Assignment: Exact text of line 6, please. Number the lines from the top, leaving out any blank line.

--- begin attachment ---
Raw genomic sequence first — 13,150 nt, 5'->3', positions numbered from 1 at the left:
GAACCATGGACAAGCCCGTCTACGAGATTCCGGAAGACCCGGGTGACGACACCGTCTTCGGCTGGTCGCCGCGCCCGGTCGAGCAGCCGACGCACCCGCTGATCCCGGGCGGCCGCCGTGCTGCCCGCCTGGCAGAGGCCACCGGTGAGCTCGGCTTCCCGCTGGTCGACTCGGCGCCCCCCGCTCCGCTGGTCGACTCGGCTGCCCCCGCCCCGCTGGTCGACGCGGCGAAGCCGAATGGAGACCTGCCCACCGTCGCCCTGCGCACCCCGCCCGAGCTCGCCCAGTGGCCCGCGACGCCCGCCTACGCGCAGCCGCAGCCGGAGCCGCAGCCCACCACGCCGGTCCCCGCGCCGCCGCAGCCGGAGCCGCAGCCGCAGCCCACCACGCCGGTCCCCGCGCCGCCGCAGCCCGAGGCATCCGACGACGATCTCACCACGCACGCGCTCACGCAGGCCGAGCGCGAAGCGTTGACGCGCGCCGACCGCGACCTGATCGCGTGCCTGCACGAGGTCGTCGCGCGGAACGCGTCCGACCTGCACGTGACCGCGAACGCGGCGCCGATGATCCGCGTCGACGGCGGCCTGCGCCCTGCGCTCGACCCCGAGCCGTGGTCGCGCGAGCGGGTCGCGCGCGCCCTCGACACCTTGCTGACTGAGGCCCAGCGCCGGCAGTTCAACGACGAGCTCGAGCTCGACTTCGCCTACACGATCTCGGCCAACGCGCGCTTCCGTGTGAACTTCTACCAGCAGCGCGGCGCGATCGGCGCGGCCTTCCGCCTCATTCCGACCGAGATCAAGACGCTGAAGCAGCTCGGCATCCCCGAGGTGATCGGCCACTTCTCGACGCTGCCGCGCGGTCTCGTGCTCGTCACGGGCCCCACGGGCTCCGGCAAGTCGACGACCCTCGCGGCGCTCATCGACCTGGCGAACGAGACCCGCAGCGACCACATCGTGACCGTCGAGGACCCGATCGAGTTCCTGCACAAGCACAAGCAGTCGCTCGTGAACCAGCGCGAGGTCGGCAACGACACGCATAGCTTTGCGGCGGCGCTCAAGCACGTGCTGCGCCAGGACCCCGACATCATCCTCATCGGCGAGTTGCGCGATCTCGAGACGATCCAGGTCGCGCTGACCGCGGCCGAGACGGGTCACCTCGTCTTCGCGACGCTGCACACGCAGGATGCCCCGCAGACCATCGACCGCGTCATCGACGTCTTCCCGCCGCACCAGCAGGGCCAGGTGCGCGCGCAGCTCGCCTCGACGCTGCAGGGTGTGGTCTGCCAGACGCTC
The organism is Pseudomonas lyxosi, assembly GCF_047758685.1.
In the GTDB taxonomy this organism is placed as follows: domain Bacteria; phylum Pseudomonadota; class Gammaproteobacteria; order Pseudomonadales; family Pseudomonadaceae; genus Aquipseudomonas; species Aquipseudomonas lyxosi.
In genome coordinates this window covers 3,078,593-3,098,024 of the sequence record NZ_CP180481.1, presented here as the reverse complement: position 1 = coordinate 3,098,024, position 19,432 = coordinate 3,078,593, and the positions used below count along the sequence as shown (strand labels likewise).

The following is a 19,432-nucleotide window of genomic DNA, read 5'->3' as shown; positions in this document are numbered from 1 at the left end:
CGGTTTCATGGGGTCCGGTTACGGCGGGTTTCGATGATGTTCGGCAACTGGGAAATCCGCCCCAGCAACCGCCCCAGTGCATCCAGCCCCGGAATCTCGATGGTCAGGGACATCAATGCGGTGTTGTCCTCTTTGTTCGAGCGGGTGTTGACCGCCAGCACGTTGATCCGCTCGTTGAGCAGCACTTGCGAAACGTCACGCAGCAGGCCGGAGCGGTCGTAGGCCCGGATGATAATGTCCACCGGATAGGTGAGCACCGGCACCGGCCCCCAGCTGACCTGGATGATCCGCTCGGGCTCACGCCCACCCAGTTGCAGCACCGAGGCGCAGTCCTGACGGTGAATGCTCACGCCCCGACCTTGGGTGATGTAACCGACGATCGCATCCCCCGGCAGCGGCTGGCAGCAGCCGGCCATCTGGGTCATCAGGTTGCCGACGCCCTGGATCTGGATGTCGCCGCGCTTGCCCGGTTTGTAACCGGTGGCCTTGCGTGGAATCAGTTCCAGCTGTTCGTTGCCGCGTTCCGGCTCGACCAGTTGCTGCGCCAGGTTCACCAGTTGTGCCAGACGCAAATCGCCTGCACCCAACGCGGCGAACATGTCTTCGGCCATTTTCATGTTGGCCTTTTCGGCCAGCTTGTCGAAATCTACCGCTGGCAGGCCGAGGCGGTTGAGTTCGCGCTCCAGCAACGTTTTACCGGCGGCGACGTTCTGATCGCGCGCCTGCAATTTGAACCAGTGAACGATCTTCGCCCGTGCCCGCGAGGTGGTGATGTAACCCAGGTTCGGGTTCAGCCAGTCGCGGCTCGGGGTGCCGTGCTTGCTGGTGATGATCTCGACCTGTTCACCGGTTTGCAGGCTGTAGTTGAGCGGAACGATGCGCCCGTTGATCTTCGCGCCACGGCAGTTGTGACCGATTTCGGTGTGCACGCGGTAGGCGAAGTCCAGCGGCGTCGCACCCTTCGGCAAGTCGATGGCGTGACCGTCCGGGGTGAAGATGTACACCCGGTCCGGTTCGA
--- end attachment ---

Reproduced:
The following is a 19,432-nucleotide window of genomic DNA, read 5'->3' as shown; positions in this document are numbered from 1 at the left end: